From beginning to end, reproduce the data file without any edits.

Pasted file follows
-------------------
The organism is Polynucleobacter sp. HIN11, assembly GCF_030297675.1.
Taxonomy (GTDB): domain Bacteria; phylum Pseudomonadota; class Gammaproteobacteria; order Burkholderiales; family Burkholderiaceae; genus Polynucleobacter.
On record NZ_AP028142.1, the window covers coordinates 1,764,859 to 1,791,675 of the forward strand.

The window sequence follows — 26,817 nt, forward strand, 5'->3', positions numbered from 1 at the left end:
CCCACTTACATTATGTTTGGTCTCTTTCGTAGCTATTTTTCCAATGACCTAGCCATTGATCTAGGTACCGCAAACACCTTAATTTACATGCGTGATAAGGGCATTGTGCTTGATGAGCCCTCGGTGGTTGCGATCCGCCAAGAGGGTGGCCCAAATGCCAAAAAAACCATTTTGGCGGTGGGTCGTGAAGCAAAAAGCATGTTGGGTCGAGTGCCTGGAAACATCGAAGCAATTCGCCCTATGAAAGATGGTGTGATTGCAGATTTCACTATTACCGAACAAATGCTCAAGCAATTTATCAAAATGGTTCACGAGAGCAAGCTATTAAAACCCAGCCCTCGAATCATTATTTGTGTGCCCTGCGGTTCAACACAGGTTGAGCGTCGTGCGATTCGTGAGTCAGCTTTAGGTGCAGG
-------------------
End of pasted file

The organism is Polynucleobacter sp. HIN11, assembly GCF_030297675.1.
Taxonomy (GTDB): domain Bacteria; phylum Pseudomonadota; class Gammaproteobacteria; order Burkholderiales; family Burkholderiaceae; genus Polynucleobacter.
On record NZ_AP028142.1, the window covers coordinates 1,764,859 to 1,791,675 of the forward strand.

The window sequence follows — 26,817 nt, forward strand, 5'->3', positions numbered from 1 at the left end:
CCCACTTACATTATGTTTGGTCTCTTTCGTAGCTATTTTTCCAATGACCTAGCCATTGATCTAGGTACCGCAAACACCTTAATTTACATGCGTGATAAGGGCATTGTGCTTGATGAGCCCTCGGTGGTTGCGATCCGCCAAGAGGGTGGCCCAAATGCCAAAAAAACCATTTTGGCGGTGGGTCGTGAAGCAAAAAGCATGTTGGGTCGAGTGCCTGGAAACATCGAAGCAATTCGCCCTATGAAAGATGGTGTGATTGCAGATTTCACTATTACCGAACAAATGCTCAAGCAATTTATCAAAATGGTTCACGAGAGCAAGCTATTAAAACCCAGCCCTCGAATCATTATTTGTGTGCCCTGCGGTTCAACACAGGTTGAGCGTCGTGCGATTCGTGAGTCAGCTTTAGGTGCAGG